The three stories are told concurrently, intercutting with each other, and each depicting the hardships of isolation and the struggle for survival in hostile territory. Sitting alongside the historical stories of daring bravery and unimaginable hardship, the fictional account of Barnaby does rather seem minute and insignificant, yet it works as a powerful juxtaposition, while maintaining its own sense of pathos in the minutia. Indeed this sense of minutia is key to all three stories, for even in the vast and endless Arctic waste, our protagonists constantly turn their thoughts inwards to personal reflection. All three are learning to come to terms with themselves, just as much as they are with their surroundings. The tone of all three of the stories is even the same, whether it’s Sullivan Barnaby’s long hours in the library, or Ada Blackjack’s monotonous search for food, there’s a quiet and subdued atmosphere to the book. 

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This is reinforced by Healy’s choice of a limited colour palette. Each story gets only a few colours, mainly in soft pastels of blue, orange, green, and pink. Here Healy stays clear of some obvious artistic choices. His colours are vibrant and warm rather that the endless white we might expect from Arctic wildernesses. The book’s sense of loneliness and isolation is instead conveyed through the repetitive and simplistic backdrops, that seem to stretch out indefinitely. This is make all the more striking by Healy’s astute use of wide shot panels to emphasize the barren emptiness around the characters. His characters are at times no more than a speck on the landscape. Along with this however, Healy also makes striking use of crowded panels. His panels are generally quite small, and at times he populates them with many characters. This gives a sense of the claustrophobia of being stuck somewhere with a group of people, and this produces a different quality of isolation. The two artistic techniques however can mean that it is occasionally difficult to recognise and keep track of some of the characters. Despite this, for the most part Healy’s style is delicate and clear, and the artistic style deftly crafts the desolation both without and within.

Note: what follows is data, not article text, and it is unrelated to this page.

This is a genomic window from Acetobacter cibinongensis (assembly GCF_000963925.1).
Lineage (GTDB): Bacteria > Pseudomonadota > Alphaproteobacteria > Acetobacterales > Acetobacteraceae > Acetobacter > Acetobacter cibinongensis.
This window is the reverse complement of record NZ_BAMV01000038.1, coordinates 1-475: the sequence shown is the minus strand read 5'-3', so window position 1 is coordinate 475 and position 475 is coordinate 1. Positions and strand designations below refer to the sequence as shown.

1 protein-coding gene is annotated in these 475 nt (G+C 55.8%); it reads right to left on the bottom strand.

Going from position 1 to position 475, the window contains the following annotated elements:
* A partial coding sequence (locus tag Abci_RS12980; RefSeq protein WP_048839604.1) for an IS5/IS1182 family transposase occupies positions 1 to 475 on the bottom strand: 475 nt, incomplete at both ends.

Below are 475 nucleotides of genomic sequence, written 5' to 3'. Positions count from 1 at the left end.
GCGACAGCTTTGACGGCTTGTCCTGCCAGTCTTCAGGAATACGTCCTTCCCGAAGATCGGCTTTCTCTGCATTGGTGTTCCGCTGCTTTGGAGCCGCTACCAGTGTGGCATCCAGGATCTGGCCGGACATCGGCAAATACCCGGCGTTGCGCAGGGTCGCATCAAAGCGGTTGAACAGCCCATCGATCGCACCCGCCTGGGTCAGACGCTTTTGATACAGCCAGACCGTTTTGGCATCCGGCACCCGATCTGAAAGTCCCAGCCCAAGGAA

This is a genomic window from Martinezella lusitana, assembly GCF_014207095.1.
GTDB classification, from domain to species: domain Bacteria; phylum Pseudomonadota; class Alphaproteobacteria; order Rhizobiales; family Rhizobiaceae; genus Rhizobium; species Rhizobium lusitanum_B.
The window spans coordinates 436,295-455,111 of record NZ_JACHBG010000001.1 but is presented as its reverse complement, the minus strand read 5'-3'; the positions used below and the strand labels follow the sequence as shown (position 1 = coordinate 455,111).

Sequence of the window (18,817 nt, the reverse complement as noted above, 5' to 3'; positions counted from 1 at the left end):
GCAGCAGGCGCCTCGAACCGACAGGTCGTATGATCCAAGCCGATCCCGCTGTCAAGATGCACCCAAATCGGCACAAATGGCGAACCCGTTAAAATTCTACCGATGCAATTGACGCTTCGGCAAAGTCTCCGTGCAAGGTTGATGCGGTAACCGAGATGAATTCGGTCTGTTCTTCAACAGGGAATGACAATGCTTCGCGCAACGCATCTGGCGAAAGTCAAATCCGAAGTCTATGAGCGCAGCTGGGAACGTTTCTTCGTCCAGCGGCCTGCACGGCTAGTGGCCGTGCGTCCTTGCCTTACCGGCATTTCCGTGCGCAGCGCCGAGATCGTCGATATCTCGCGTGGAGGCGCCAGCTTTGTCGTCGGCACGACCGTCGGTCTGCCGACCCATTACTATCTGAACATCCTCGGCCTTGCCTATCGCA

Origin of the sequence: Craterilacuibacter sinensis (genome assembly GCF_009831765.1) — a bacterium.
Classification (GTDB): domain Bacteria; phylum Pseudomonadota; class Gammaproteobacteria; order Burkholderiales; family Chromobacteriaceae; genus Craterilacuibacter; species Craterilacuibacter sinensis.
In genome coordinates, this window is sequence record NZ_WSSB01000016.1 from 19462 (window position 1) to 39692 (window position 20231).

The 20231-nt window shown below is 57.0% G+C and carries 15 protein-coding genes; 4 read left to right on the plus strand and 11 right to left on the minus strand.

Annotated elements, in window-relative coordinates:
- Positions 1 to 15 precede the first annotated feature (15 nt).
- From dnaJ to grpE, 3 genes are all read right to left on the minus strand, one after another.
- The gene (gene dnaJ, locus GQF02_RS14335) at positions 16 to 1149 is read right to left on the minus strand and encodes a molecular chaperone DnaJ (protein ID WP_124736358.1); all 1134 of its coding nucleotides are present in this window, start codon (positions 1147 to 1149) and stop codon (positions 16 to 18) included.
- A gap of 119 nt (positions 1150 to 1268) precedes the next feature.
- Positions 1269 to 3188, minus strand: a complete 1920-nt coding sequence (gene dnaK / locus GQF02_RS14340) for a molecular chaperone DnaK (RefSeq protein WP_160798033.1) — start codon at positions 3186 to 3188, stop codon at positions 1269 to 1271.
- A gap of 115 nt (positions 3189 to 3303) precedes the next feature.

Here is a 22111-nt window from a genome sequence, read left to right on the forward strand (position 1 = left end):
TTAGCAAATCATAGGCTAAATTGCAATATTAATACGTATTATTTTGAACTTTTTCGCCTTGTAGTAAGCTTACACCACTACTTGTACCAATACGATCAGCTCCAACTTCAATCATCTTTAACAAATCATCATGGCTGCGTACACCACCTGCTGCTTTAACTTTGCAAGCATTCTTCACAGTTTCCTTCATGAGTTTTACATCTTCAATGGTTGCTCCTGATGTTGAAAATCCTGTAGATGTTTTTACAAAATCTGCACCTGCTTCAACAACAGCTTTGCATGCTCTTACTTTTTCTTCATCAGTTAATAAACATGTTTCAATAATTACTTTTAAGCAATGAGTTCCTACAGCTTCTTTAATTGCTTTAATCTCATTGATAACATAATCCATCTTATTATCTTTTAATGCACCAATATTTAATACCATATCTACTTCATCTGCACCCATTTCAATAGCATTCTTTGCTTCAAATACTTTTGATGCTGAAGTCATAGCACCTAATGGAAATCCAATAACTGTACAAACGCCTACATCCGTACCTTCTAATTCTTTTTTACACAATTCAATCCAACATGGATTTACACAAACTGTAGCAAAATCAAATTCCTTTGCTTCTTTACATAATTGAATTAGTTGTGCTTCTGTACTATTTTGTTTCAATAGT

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That this book is a beautiful object in and of itself is hardly surprising given it was published by Nobrow. Their catalogue is a treasure trove of stunning editions and How to Survive in the North is no exception. Their new paperback edition was released in May, after the success of the hardback release last year. Healy’s illustrations are sumptuously colourful, and strike a fine balance between careful detail and striking simplicity. A particular delight are the book's occasional large panels, used to set the scene and give a broader view of the landscape. Healy’s storytelling uses sparse and simple text, and allowing the illustrations to carry the narrative. Although there is a lot of intercutting between the three stories, his use of differing colour palettes to distinguish them from each other means they don’t become muddled for the reader. Overall, How to Survive in the North is a quiet yet powerful look at the human spirit. As impressive as the daring heroics of Bartlett and Blackjack are, the real triumph is in the quiet self-sacrificing spirit that stands behind their actions. Healy’s book is joy to read, to reflect on, and to dip back into on a cold and windy day.

Editorial content writer at Bookwitty. Lives up to her name by having a housemate called Watson, but is still working on the violin-playing and crime-solving.